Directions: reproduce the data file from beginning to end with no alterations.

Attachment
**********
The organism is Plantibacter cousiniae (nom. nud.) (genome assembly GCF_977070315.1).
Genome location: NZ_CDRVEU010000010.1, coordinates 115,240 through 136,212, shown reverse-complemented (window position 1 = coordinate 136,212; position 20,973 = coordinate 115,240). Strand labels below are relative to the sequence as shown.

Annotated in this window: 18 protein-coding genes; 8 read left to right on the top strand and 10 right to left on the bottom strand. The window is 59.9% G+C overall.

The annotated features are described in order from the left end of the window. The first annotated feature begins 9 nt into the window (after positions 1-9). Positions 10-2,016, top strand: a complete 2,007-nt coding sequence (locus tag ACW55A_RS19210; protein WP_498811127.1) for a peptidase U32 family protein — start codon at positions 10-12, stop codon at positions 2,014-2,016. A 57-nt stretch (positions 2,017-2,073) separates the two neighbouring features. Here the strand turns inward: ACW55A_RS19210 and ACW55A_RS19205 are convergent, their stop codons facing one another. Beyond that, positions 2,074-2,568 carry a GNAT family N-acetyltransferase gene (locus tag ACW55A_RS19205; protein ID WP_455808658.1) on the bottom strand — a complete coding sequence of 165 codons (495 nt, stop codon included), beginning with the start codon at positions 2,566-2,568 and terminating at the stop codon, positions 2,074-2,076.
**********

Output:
The organism is Plantibacter cousiniae (nom. nud.) (genome assembly GCF_977070315.1).
Genome location: NZ_CDRVEU010000010.1, coordinates 115,240 through 136,212, shown reverse-complemented (window position 1 = coordinate 136,212; position 20,973 = coordinate 115,240). Strand labels below are relative to the sequence as shown.

Annotated in this window: 18 protein-coding genes; 8 read left to right on the top strand and 10 right to left on the bottom strand. The window is 59.9% G+C overall.

The annotated features are described in order from the left end of the window. The first annotated feature begins 9 nt into the window (after positions 1-9). Positions 10-2,016, top strand: a complete 2,007-nt coding sequence (locus tag ACW55A_RS19210; protein WP_498811127.1) for a peptidase U32 family protein — start codon at positions 10-12, stop codon at positions 2,014-2,016. A 57-nt stretch (positions 2,017-2,073) separates the two neighbouring features. Here the strand turns inward: ACW55A_RS19210 and ACW55A_RS19205 are convergent, their stop codons facing one another. Beyond that, positions 2,074-2,568 carry a GNAT family N-acetyltransferase gene (locus tag ACW55A_RS19205; protein ID WP_455808658.1) on the bottom strand — a complete coding sequence of 165 codons (495 nt, stop codon included), beginning with the start codon at positions 2,566-2,568 and terminating at the stop codon, positions 2,074-2,076.